Did Congress ever confer citizenship on anchor babies?

By Robert Romano

Ever since he announced his candidacy for president in June, Donald Trump has been setting the agenda for the rest of the field. And so, naturally, his call to bring an end to birthright citizenship for illegal immigrantswas all anybody could talk about last week.

On NBC’s Meet the Press on August 16, Trump said, “We’re going to keep the families together, but they have to go.” Here, he was addressing the issue of anchor babies — those born in the U.S. whose parents were illegal immigrants at the time.

Since the only basis for deporting a person is if he or she is not a citizen and is not here legally, then, Trump has raised the question: Does being born to illegal immigrant parents while geographically located in the U.S. automatically confer citizenship?

Supporters of birthright citizenship will often cite the 14th Amendment to the U.S. Constitution that guaranteed citizenship to freed slaves after the Civil War, which states, in part, “All persons born or naturalized in the United States, and subject to the jurisdiction thereof, are citizens of the United States and of the state wherein they reside.”

By its text, clearly, being born in the U.S. is not enough to confer citizenship. The person must also be “subject to the jurisdiction thereof.”

Opponents of birthright citizenship, such as constitutional scholar and radio talk show host Mark Levin and the Library of Law and Liberty’s Mark Pulliam, have noted that the reason for that is because the amendment was not intended to include Native Americans who did not owe allegiance to the U.S. And that, most importantly, the 14th Amendment does not automatically confer citizenship by default to those born in the U.S. if their parents are not citizens.

They quote the framer of the 14th Amendment, Sen. Jacob Howard (R-Mich.) who, at the time, explained the clause “is simply declaratory of what I regard as the law of the land already,” adding that, “This will not, of course, include persons born in the United States who are foreigners, aliens, who belong to the families of ambassadors or foreign ministers…”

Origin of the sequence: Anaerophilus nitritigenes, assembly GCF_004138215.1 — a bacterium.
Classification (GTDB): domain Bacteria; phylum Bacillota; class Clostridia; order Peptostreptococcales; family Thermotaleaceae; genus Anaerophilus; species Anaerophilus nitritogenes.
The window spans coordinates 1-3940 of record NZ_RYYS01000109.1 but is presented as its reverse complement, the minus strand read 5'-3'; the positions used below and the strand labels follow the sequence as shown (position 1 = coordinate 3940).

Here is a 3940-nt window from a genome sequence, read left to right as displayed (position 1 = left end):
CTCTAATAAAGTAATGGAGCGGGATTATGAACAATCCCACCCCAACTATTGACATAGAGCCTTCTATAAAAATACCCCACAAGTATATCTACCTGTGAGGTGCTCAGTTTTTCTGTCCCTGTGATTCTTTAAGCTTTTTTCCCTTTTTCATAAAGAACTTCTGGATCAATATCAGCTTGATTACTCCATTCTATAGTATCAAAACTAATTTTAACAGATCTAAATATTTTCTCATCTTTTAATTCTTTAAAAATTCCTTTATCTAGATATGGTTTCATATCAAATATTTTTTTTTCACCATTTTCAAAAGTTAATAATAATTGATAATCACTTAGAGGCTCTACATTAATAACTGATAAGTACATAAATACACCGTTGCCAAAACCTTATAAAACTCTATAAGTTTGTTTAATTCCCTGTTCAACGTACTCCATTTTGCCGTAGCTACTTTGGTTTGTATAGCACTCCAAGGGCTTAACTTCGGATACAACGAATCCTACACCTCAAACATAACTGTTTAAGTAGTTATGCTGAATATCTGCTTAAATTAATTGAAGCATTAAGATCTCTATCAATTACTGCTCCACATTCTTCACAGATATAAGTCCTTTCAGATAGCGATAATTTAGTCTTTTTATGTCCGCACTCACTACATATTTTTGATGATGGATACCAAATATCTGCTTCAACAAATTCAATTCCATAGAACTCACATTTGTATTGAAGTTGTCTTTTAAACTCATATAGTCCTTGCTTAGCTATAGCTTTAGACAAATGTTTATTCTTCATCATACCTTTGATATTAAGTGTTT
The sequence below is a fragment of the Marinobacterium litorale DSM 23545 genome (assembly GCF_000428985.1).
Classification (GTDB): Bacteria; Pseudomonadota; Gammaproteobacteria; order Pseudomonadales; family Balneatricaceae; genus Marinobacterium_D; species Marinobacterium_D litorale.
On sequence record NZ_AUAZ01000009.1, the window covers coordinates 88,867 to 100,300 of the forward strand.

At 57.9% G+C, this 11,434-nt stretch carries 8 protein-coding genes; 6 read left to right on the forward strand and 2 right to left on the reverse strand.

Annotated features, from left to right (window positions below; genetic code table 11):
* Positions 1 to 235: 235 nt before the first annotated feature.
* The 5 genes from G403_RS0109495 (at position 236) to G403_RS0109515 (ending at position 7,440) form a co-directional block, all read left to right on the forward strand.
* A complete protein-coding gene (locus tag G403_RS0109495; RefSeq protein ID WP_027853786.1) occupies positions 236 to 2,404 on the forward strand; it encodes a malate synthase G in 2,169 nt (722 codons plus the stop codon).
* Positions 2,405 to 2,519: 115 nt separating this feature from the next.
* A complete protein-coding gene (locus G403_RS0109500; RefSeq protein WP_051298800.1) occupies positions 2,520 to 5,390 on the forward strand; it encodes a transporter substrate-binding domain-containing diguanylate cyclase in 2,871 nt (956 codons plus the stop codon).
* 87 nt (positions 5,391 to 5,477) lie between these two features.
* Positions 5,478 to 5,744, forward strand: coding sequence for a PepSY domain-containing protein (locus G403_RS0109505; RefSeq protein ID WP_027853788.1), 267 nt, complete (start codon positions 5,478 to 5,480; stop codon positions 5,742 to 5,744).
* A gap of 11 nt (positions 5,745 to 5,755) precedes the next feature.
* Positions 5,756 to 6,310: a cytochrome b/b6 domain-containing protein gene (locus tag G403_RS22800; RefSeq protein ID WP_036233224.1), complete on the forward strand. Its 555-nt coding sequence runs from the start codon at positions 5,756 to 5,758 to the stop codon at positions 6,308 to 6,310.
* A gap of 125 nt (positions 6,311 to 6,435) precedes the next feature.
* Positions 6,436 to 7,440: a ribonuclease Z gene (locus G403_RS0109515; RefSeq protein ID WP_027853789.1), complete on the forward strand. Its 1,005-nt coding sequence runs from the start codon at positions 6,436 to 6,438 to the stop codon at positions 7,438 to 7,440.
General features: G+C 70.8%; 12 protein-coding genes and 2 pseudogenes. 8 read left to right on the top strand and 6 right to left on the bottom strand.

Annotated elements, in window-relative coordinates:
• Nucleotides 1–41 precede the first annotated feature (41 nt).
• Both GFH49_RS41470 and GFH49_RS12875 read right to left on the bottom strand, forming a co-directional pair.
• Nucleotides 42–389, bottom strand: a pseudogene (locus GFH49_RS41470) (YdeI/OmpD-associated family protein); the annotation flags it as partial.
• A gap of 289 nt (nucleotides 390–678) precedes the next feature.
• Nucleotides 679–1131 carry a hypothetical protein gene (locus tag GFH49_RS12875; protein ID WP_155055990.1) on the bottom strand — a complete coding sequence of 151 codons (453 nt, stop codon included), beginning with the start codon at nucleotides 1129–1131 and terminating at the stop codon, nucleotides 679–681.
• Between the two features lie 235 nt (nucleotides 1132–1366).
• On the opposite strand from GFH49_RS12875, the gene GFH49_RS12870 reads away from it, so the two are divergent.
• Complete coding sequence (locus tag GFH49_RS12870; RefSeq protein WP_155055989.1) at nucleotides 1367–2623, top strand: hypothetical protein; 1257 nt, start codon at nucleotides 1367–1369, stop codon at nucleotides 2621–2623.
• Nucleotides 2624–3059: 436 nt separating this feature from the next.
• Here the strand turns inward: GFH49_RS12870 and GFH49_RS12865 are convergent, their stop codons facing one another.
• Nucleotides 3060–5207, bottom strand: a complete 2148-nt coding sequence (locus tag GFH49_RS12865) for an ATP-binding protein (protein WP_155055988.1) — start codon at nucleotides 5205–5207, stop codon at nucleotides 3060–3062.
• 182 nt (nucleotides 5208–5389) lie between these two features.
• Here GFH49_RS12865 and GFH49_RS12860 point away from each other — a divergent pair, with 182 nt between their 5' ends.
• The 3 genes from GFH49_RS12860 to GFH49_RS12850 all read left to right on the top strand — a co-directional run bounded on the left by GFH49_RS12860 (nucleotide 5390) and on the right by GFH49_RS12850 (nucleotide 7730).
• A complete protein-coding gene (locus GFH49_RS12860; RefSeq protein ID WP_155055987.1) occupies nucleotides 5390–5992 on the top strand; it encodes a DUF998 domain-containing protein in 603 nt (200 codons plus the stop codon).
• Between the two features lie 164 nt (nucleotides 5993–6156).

And what was “the law of the land already”? Per Pulliam, the Civil Rights Act of 1866, which guaranteed citizenship to “All persons born in the United States, and not subject to any foreign power, excluding Indians not taxed…”

That, clearly, would exclude the children of citizens of foreign nations.

Later, in U.S. v. Wong Kim Ark (1898), the Supreme Court found that the child of legal immigrants was also guaranteed citizenship. One could argue whether this actually deviated from what was the “law of the land already” at the time of the adoption of the 14th Amendment, but clearly that case did not really address illegal immigrants, since that was not really a thing back then. So, let’s leave that aside.

Besides that, Congress is granted power under the Constitution’s Article 1, Section 8 to “establish a uniform rule of naturalization” and under the 14th Amendment’s Section 5 to enforce by legislation the provisions of that amendment.

So, Congress otherwise has the power to say who can be a part of the franchise. Later, Congress would confer citizenship to Native Americans, which required an act of Congress, since they were excluded by the text of the 14th Amendment.

Therefore, on the question of anchor babies, the primary source everyone should be looking at is the current statute enacted by Congress to answer the question.

Yet, 8 U.S. Code § 1401, “Nationals and citizens of United States at birth,” says, “The following shall be nationals and citizens of the United States at birth: (a) a person born in the United States, and subject to the jurisdiction thereof,” repeating the exact same language of the 14th Amendment.

So, if the language of the 14th Amendment does not automatically confer citizenship to anchor babies, and Congress did not affirmatively grant citizenship in the statute to the children of illegal immigrants — which contains exactly the same language — then anchor babies cannot be U.S. citizens.

And they never were in the first place.

In ending birthright citizenship, then, there would not even be a question of stripping citizenship retroactively, since Congress never conferred it to begin with. Something to think about.

Robert Romano is the senior editor of Americans for Limited Government.

By Robert Romano

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